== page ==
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“A walk about Paris will provide lessons in history, beauty, and in the point of Life.” -Thomas Jefferson

Lightning doesn’t strike the same place twice but it happened to me, what a blessing being in Paris once again, I just can’t get enough of this marvellous city.

We arrived in the afternoon and a sophisticated French lady with a bag of Chanel boarded our tour bus and started talking about Paris. The drive started along Champs Elysee and halted at Arc de Triomphe where our chic travel guide discussed about the monument. The drive continues to Avenue of Paradise, Place de la Concorde, Louvre Museum and its famous Glass Pyramid and the Opera house. When we passed by this broad LV shop people in our bus stared in awe of the long queue and our cultured escort made this remark ‘They are done and they know it!’ clearly she’s not a fan.  This tour introduced me to Galleries La Fayette, Mona Lisa, Moulin Rouge to Montmartre, and a scenic river cruise to see Paris after dark.

This trip bombarded me with signature labels, no thanks!  To our tour manager who kept promoting Monte Blanc for pen, Rolex for watches, Rimowa for luggage’s, and  Prada for wallets and bags like he is a stock holder of these high end brands. In each city he knows where he should bring us for those bits and pieces of signature items. In Paris, he introduced us to Galleries La Fayette to shop without pressing for time. The tourist tax refund will urge you to splurge but it does not mean that all tax will be refunded but currently, TVA rate of most goods is 19.6% in France, but tax refund rate is normally 12%. Friends who know you are going to Europe will asked you to buy Prada for a cheaper price and you can keep the tax refund for yourself.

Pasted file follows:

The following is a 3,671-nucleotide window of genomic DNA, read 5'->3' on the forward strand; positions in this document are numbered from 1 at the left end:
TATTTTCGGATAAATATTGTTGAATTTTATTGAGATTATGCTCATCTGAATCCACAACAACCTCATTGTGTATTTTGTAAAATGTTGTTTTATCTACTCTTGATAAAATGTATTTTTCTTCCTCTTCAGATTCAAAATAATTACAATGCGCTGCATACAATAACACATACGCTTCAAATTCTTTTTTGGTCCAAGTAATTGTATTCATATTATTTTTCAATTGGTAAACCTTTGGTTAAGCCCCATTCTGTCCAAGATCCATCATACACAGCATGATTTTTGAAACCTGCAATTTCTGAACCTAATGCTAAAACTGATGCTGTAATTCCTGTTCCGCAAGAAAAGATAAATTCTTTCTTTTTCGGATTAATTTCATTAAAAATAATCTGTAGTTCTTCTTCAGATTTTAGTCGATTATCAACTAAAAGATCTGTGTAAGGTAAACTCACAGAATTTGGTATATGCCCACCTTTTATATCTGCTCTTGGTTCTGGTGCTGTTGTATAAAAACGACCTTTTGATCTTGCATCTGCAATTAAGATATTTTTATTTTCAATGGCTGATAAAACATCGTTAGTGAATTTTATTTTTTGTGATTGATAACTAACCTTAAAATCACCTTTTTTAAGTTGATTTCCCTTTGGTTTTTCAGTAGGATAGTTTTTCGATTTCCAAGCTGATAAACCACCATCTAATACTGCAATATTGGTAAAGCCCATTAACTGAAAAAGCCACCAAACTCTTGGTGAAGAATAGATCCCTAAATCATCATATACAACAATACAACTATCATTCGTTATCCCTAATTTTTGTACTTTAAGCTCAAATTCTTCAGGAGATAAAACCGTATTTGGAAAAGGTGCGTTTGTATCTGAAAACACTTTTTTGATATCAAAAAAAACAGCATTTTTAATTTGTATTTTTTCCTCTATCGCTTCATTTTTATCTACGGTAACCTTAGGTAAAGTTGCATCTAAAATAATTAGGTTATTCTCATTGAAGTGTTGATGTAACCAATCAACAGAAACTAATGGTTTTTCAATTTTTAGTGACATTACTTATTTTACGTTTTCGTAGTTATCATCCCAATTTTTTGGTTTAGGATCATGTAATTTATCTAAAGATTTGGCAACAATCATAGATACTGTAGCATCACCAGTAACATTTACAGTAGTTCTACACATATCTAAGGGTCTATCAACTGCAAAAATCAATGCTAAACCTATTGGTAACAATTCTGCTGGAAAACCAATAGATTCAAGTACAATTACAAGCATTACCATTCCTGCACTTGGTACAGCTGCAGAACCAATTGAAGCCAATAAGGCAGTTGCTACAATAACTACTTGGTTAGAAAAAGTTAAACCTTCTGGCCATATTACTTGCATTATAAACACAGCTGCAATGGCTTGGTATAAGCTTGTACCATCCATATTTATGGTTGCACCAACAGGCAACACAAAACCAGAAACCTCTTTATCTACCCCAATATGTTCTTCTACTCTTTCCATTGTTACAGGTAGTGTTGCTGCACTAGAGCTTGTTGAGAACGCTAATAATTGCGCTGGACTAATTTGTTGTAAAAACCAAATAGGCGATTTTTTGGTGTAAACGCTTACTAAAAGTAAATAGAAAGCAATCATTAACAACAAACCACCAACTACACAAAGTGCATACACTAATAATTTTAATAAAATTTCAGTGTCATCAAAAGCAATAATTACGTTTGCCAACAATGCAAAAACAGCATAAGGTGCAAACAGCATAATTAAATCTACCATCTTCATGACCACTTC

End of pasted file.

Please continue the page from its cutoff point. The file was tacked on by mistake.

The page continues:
Galleries La Fayette

Galleries La Fayette dated back to 1895, when Albert Kahn rented a shop in Paris at the corner of Chaussée-d’Antin and rue Lafayette to sell gloves, ribbons, veils, and other goods. The shop was small, but sales were good. Now it’s an upmarket French department store located on Boulevard Haussmann in the 9th arrondissement of Paris and a billion euro company. If Paris is the capital of French fashion, Les Galleries Lafayette Boulevard Haussmann is its window displays, this mall is not just a mall you see everywhere, they didn’t received about 100,000 visitors a day just because of their products deluxe, shoppers come from all around the world to admire the décor and the ambience produced by this mall empire . The department spreads over three floors and proposes the best and most original collections from around the world both from top designers. My friend bought her Prada bag here and I was forced to buy Havaianas espadrilles just for the heck of it.

Mona Lisa

We have 2 days to ditch our tour group and go to wherever we felt like going. We decided to go back to the Louvre and see this enigmatic facial expression of the woman in the painting that is priceless and cannot be insured – The Mona Lisa, which was the result of a spelling error. The original name of the painting was Monna Lisa. Monna in Italian is a short form of Madonna, meaning ‘My Lady’.

This most popular and talked about art piece in the world, painted by the most celebrated painter, Leonardo Da Vinci where people flocked in huge numbers to its home in the Louvre has a room of its own. It is protected in a climate controlled environment and encased in bullet proof glass. The room was built exclusively for the painting for a whopping over seven million dollars. An x-ray image taken of the Mona Lisa in the laboratories of the Louvre, suggests that when Leonard Da Vinci first sketched out his portrait of a Florentine merchant’s wife in 1503 she did not smile at all. The smile, in other words, emerged as he reworked the painting over several years.

As a kid a kept hearing her name in history books, songs, TV, movies, etc. I’m so curious why one very old painting of an eyebrow-less lady whose eyes look a bit skewed with a smirk on her face can be that legendary.  When I finally came face to face with it, I somehow reckoned what’s the fuss all about.  Everything about the painting was richly worked and the rest I leave to the expert.

Moulin Rouge to Montmartre